Instructables
Picture of Using Silicone Caulking to Make Molds
This Instructable should be used in conjunction with other silicone molding instructables.

Let's face it: molding is an expensive hobby. Materials aren't cheap, tools are expensive, and it takes time to make good molds. It's worth it though to see your army of mass produced thing-a-ma-jigs.

But let's say you only need to make one casting. Do you just want to try this hobby?, Do you really want to track down specialty silicone from obscure vendors in your area? Is it even available?

Here's how to make your own molding silicone from what you can find at your local big box store.

You will need the following materials:

100% Silicone caulking
Liquid Glycerine
Acrylic paint
Mineral Spirits
Plastic Cups and Silverware
Mold Release (Also Optional, but highly recommended)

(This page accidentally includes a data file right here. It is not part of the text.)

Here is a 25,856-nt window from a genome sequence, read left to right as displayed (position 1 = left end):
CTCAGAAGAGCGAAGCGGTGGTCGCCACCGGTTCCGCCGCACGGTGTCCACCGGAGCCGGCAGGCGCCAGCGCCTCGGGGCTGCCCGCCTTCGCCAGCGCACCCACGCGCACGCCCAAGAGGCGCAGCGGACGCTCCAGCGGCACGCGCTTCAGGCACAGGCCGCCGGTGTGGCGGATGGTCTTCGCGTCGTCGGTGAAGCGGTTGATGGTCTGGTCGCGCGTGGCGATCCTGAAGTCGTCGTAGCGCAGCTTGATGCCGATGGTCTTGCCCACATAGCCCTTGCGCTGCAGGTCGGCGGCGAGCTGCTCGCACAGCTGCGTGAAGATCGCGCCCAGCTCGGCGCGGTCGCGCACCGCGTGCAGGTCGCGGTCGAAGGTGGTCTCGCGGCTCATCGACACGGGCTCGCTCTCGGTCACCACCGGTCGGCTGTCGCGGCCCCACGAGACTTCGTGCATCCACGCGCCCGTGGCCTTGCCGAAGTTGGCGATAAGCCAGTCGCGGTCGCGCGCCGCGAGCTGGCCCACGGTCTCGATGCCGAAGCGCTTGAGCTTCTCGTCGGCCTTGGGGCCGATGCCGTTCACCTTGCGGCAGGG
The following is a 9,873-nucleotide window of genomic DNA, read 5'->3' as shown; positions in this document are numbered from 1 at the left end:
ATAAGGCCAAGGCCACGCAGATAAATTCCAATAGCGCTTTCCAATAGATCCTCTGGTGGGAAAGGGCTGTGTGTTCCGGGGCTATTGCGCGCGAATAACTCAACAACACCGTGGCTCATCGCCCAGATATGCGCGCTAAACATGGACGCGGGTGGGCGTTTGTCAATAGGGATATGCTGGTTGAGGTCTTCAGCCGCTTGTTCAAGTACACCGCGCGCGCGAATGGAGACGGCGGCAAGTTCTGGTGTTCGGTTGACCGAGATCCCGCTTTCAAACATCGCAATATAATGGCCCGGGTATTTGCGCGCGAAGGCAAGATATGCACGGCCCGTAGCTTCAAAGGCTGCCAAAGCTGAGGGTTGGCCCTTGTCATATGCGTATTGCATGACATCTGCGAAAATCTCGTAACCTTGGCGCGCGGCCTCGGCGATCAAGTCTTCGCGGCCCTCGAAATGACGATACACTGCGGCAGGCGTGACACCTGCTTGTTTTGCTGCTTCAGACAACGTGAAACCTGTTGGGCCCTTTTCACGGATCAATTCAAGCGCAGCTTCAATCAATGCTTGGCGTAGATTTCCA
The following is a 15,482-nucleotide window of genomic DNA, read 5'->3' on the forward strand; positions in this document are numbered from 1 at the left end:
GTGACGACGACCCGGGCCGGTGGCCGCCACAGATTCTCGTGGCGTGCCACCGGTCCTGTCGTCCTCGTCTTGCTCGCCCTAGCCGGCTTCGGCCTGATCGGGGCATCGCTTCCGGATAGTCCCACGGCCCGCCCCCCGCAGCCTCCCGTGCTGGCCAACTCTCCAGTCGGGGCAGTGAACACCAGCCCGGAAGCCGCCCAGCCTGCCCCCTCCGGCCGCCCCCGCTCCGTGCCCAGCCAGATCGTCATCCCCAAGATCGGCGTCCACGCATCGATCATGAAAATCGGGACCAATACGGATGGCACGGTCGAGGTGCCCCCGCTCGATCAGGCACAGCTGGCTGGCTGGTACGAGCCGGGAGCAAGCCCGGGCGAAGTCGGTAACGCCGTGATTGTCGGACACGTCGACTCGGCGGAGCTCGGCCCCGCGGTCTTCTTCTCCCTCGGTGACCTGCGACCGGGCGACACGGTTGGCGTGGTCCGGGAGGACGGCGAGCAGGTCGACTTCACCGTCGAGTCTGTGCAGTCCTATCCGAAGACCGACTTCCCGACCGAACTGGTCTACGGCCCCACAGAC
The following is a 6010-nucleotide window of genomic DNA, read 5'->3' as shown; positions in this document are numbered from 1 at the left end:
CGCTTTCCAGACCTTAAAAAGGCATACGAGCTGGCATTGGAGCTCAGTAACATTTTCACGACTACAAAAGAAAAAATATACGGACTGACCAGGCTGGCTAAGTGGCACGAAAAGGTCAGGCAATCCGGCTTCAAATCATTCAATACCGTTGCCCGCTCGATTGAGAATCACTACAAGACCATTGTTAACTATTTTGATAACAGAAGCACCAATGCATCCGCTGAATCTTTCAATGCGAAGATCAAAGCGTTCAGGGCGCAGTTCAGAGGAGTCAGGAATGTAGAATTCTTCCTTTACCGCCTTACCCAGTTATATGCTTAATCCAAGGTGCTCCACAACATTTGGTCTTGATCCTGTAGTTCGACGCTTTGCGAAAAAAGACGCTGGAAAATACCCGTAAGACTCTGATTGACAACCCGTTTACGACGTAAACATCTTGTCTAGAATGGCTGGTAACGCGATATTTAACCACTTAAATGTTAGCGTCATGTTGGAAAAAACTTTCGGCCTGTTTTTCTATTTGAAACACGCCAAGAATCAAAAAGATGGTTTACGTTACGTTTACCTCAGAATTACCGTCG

UPDATE: Cornstarch helps molds to try faster.


UPDATE!: Thanks to JDUFFY54, he has provided the following helpful additions to this recipe.

JDUFFY54: I found that using 2 parts cornstarch, 2 parts silicone caulk, and one part mineral spirits works well, more than doubles the ammount of molding stuff you get per caulk tube, and dries compleatley in under an hour. Not to mention, cornstarch is cheaper than caulk, so half the mold is cheaper. I haven't done a lot with it yet, but I have made some test molds which turned out excellent.
 
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Do not use Silicone II. If it has gotten too cold or even frozen it will never cure. Use only 100% Silicone I. Only use acrylic paint. Because it is water based it can actually help to get water into all of the silicone. The over the counter silicone cures because of the moisture in the air. The point of glycerin is to get moisture inside the areas the air is not touching because it is harder for the silicone to cure once the outside has cured. I suggest using a little corn starch. It really speeds up the cure and makes the silicone harder when it cures depending on how much you add to your mixture. I have gotten very firm 2 piece molds doing that. Good luck!

Deth, thank you for your comment. I gave up on these molds because mine never cured. Now I know the reason, I used Silicone II. I'll give it another shot.

jduffy542 years ago